National Disabled Law Students Association

Other types of support can come from organizations in and outside your school. Some universities have a chapter of the National Disabled Law Students Association (NDLSA), which strives to eliminate the stigma associated with disabilities in the legal profession and provides support for current and prospective disabled students.

Law Student Disability Advocacy Coalition

You can touch base through your local NDLSA chapter, if one exists, as well as online through Facebook groups, such as the Law Student Disability Advocacy Coalition. Besides connecting you to other law students across the nation, NDLSA can provide guidance on accommodations and classes and even jobs and internships.

The community fostered by these groups and organizations can help neurodivergent and disabled students know that their struggles can be overcome and that they’re not alone in their journey.

“The difference with neurodivergent and disabled law students is that we knew there were so many barriers to access to even get to law school,” Moss said. “We want to help each other succeed and uplift one another rather than keep in with that competitive nature law school breeds at times.”

The Coelho Center for Disability Law, Policy, and Innovation

The Coelho Center for Disability Law, Policy and Innovation at Loyola Marymount University Loyola Law School is another resource. It offers support and is building a pipeline for prospective and current disabled and neurodivergent students.

It also provides opportunities for law students to apply for internships, programs, and fellowships that connect students and professionals with disabilities to resources aimed at tackling barriers that exist for people with disabilities.

The Camaraderie of Other Neurodivergent Students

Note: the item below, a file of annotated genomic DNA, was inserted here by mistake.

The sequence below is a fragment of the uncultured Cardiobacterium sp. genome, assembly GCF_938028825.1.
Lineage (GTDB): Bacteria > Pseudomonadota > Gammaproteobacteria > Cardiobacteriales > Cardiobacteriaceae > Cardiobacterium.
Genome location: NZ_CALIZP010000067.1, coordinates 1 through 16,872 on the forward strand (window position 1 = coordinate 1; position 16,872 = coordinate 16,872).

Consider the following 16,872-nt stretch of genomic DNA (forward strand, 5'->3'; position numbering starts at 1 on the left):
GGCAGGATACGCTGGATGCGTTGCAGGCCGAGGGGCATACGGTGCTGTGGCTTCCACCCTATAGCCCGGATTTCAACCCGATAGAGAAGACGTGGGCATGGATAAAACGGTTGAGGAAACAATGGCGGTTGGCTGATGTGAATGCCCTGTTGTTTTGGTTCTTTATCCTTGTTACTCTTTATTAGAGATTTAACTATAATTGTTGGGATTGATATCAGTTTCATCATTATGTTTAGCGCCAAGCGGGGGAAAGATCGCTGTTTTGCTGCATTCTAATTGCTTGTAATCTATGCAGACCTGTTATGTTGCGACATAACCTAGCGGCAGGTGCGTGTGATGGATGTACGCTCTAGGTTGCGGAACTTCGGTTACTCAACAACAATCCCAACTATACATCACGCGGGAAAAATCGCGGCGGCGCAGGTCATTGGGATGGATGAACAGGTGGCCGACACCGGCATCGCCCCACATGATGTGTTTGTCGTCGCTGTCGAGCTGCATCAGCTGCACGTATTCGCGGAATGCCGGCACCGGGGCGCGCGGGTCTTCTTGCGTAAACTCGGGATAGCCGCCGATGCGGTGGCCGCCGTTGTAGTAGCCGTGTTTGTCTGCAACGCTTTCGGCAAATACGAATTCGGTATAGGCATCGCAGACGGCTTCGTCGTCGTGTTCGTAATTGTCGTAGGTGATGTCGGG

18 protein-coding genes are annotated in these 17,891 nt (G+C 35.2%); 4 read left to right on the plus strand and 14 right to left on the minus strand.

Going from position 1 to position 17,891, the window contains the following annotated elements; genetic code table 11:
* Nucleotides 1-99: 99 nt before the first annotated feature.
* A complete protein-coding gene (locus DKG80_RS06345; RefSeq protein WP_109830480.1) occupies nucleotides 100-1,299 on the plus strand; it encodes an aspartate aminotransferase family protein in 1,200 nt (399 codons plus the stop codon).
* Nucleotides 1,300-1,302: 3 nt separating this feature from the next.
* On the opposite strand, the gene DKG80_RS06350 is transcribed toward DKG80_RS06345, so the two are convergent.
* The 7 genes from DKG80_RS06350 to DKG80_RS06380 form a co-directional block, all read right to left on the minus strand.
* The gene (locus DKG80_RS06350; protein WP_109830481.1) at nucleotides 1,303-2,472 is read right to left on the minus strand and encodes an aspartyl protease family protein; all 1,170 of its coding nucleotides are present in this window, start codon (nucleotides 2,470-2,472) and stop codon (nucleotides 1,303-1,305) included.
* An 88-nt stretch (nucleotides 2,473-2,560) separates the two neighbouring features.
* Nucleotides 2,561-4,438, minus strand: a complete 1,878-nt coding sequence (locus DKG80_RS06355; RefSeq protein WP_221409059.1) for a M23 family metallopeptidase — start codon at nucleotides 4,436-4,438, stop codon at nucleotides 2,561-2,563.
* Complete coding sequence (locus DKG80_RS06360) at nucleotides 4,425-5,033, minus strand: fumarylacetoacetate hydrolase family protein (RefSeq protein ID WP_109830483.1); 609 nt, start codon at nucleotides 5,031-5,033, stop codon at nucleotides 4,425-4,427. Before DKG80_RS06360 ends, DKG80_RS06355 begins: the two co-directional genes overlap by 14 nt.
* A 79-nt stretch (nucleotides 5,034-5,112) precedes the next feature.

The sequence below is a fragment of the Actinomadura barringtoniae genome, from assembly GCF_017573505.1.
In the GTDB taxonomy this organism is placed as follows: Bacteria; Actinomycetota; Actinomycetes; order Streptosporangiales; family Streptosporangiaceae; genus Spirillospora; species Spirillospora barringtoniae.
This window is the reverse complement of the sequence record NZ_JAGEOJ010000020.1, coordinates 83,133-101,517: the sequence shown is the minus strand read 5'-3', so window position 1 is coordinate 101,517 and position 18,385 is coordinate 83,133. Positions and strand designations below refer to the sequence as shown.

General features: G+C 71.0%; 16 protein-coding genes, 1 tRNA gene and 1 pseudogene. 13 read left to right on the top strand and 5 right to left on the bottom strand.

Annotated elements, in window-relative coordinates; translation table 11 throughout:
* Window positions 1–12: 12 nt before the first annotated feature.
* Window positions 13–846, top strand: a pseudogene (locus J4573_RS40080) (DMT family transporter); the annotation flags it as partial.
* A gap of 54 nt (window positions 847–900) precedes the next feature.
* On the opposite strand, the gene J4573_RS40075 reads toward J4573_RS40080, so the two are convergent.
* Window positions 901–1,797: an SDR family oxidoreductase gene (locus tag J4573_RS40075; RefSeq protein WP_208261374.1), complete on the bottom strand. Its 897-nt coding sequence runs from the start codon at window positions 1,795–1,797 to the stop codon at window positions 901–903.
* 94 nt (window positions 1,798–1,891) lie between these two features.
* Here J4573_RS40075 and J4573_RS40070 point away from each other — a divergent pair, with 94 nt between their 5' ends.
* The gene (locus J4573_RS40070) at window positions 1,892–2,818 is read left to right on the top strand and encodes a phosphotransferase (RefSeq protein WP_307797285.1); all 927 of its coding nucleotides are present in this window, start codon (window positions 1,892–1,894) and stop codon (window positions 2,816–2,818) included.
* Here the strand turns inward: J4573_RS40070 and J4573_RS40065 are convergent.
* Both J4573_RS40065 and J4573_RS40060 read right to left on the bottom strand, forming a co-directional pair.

“The best resource of all is the camaraderie of other neurodivergent students,” added Moss. “Neurodivergent people are some of the most focused, caring change-makers out there. Find your people. Find the law students, lawyers, colleagues, and loved ones who accept you for who you are. It’ll make all the difference.”

Most importantly, remember that every person is different and has unique strengths and struggles, but that shouldn’t bar them from pursuing their dreams of a law degree or career.

“Neurological disability is very real, with many personal and societal consequences,” said Susan Putnam, professor emeritus at Canisius College in Buffalo, New York. “We should do our best to relieve the suffering disability causes and help those individuals reach their full potential.”

Moss agreed. “Every single student is different,” she stated. “Disability and neurodiversity aren’t monoliths. Prioritizing access and inclusion in the classroom is super important. Also, law professors often ignore how, in critical rulings, disability is part of the equation.

“I think we need to really reexamine how law school as an institution functions at times,” said Moss. “There are all types of advocates; some are great speakers, others are great writers, and some have other strengths.”

Law school for neurodivergent students can be a challenge, but for Moss, it was a welcome one. “I’m both critical of law school as a whole and grateful to have had the experience and privilege to attend,” she said. “I’m proud and don’t regret going for a second.”

The Science of Neurodiversity

Not clear on what it means to be neurodiverse? It is a term coined by sociologist Judy Singer to describe the infinite variety and combination of cognition, needs, and abilities human brains can have.

“The concept of neurodiversity argues that the wide range of differences in sociability, mood, and other mental functions observed in humans is not really pathological but rather reflects normal neurological differences that have existed throughout history,” said Susan Putnam, professor emeritus at Canisius College in Buffalo, New York. “Many who ascribe to this model contend that neurodiversity is an essential form of human diversity. This concept stands in stark contrast to the medical model that has long proposed that neurodevelopmental disorders are inherently pathological and need to be prevented, treated or, if possible, cured.”

Scans have revealed much about how brains differ in neurotypical individuals. “Imaging studies have revealed differences in the wiring of the various brain regions that are thought to be the result of genetic and environmental influences,” Putnam said.

According to the Neurodiversity Association, neurodiversity also serves as an umbrella term that covers several neurodevelopmental conditions. “Some of the most notable examples of conditions considered to be neurodiverse are autism spectrum disorder, Down syndrome, attention deficit hyperactivity disorder, and dyslexia,” Putnam said. “Despite some controversy, mental disorders such as bipolar disorder, obsessive-compulsive disorder, and schizophrenia are also included among neurodivergent conditions.”